Julia Wilbur Diaries


Julia A. Wilbur was an anti-slavery and women’s rights proponent during the 19th century. The daughter of Mary Lapham and Stephen Wilbur, Julia Wilbur was born into a Quaker family on August 8, 1815, near Rochester, New York. In 1844, she began teaching in the Rochester public school system. Wilbur became involved with the Rochester Ladies’ Anti-Slavery Society, for which she served as a correspondence secretary. The Rochester Ladies’ Anti-Slavery Society sent Wilbur to Virginia in 1862, where she worked alongside Harriet Jacobs providing supplies and education to freed slaves. In 1865, she moved to Washington, D.C., where she became increasingly involved with the women’s rights movement and also took a job working in the U.S. Patent Office. Wilbur spent her last years living in Washington, D.C., with her sister, Frances, until her death in 1895.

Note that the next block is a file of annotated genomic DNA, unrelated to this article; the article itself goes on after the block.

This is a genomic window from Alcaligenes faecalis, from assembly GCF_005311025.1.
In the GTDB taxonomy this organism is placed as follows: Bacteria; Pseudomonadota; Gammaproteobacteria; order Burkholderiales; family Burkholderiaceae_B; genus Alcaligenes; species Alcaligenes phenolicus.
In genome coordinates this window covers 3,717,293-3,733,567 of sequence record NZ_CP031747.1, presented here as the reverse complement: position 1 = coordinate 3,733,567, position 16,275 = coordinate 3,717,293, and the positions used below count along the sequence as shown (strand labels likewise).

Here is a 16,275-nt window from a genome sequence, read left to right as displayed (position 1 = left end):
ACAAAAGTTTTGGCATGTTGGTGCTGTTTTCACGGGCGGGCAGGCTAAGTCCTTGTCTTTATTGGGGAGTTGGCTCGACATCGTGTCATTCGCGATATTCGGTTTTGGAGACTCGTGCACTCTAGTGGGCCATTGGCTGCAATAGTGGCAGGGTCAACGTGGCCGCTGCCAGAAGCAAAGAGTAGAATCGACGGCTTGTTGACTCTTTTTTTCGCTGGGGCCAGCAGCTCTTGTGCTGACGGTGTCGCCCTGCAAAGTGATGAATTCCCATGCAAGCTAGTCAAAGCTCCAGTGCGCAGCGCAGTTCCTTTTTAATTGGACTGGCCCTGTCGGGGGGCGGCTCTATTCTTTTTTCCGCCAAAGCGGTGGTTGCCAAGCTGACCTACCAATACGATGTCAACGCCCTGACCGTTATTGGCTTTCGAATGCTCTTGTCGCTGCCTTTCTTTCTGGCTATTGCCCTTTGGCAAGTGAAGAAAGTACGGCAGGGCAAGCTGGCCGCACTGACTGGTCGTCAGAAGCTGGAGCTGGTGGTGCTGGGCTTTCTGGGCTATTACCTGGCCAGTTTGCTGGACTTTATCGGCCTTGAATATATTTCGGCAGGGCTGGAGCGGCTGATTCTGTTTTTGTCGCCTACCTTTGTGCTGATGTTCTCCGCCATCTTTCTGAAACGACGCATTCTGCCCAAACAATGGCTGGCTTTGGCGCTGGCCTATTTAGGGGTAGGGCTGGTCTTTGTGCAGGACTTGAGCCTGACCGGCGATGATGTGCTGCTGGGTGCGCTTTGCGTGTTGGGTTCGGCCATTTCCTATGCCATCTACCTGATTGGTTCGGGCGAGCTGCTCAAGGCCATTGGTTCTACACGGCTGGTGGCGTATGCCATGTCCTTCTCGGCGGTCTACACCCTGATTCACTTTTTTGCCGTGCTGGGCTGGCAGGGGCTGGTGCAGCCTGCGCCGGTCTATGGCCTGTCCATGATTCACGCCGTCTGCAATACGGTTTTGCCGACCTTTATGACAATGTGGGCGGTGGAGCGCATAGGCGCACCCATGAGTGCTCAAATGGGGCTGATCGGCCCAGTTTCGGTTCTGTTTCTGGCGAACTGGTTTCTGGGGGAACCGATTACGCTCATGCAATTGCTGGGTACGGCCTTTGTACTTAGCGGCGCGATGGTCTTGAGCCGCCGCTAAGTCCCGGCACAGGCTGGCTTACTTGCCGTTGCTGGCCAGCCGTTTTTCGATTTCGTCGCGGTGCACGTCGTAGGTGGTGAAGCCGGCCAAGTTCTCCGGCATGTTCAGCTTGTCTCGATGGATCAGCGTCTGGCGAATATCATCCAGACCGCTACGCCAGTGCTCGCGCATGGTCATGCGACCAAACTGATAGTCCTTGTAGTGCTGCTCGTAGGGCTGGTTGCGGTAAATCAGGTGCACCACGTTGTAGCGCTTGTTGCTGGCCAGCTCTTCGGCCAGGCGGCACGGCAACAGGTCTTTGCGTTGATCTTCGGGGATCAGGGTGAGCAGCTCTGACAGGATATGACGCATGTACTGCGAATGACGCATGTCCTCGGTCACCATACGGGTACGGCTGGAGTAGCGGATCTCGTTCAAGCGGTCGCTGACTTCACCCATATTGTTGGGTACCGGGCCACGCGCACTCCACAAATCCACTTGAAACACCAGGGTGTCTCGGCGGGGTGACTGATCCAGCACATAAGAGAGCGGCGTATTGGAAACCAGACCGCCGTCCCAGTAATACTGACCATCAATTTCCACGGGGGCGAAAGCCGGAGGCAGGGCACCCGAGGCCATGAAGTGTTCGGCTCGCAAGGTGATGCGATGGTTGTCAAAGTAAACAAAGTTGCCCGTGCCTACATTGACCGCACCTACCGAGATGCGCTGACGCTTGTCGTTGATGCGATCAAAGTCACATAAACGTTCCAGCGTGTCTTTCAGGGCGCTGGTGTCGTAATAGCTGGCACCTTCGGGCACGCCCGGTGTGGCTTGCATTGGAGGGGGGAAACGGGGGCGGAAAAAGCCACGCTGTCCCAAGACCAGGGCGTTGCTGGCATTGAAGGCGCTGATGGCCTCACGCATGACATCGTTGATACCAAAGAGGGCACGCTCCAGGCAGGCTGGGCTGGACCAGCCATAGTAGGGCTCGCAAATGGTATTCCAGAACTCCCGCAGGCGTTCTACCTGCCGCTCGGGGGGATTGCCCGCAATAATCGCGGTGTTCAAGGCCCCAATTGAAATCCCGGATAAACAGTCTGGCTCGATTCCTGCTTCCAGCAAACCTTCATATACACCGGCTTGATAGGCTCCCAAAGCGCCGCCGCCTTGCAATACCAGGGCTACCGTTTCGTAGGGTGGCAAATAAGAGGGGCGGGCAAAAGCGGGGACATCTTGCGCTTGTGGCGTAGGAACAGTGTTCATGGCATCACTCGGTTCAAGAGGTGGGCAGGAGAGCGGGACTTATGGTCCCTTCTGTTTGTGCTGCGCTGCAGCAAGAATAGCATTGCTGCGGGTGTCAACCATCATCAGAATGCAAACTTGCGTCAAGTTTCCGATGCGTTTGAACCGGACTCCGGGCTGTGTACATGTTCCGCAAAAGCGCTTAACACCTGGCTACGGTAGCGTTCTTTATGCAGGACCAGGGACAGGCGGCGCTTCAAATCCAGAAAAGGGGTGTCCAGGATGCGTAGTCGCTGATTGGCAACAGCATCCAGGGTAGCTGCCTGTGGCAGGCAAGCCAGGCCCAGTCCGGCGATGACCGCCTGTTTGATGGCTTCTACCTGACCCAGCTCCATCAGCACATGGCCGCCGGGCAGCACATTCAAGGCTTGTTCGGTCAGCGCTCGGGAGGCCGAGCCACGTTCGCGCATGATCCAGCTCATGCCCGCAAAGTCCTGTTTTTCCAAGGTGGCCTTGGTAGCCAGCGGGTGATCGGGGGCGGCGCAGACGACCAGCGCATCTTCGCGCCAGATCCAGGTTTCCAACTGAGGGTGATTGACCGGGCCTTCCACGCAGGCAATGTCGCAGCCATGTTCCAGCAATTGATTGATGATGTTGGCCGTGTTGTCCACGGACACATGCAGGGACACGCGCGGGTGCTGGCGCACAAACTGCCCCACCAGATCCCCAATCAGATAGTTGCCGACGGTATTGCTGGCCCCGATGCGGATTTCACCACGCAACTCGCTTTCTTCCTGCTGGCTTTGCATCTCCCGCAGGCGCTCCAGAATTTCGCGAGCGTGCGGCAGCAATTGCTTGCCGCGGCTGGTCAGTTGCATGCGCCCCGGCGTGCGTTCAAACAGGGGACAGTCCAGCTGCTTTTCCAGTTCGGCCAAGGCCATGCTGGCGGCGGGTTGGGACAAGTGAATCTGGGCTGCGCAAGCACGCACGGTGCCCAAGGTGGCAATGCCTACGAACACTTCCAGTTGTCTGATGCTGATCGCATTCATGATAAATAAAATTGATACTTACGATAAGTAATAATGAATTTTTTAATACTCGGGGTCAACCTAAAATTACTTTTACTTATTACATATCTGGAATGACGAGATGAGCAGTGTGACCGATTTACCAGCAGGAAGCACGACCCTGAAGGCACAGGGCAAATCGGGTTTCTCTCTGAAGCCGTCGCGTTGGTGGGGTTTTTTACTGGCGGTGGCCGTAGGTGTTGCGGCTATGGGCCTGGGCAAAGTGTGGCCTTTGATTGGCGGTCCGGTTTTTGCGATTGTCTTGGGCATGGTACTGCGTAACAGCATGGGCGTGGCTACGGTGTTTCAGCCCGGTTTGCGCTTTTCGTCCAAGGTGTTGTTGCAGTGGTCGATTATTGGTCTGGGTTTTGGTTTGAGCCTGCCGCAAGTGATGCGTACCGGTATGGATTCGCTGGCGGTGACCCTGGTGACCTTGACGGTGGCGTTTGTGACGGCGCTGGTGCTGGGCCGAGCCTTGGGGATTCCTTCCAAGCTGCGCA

This collection is comprised primarily of Julia Wilbur’s personal journals, which span from 1844 to 1895.

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77 items [showing 41 - 60]


Julia Wilbur "Excelsior" diary, 1893
Julia Wilbur diary, January 1866 to January 1867
Julia Wilbur diary, January to October 1867
Julia Wilbur pocket diary, 1862
Julia Wilbur pocket diary, 1870
Julia Wilbur pocket diary, 1867
Julia Wilbur diary, September 1861 to April 1862
Julia Wilbur photograph and signature
Julia Wilbur "Excelsior" diary, 1875
Julia Wilbur pocket diary, 1871
Julia Wilbur "Excelsior" diary, 1892
Julia Wilbur diary, March 1869 to May 1870
Julia Wilbur "Centennial" diary, 1877
Inez Monroe Cragg memoir of Julia Wilbur
Julia Wilbur pocket diary, 1880
Julia Wilbur pocket diary, 1873
Julia Wilbur "Lady's Almanac", 1856
Julia Wilbur "Excelsior" diary, 1887
Julia Wilbur diary, 1st 6 mos. 1880
Julia Wilbur "Centennial" diary, 1879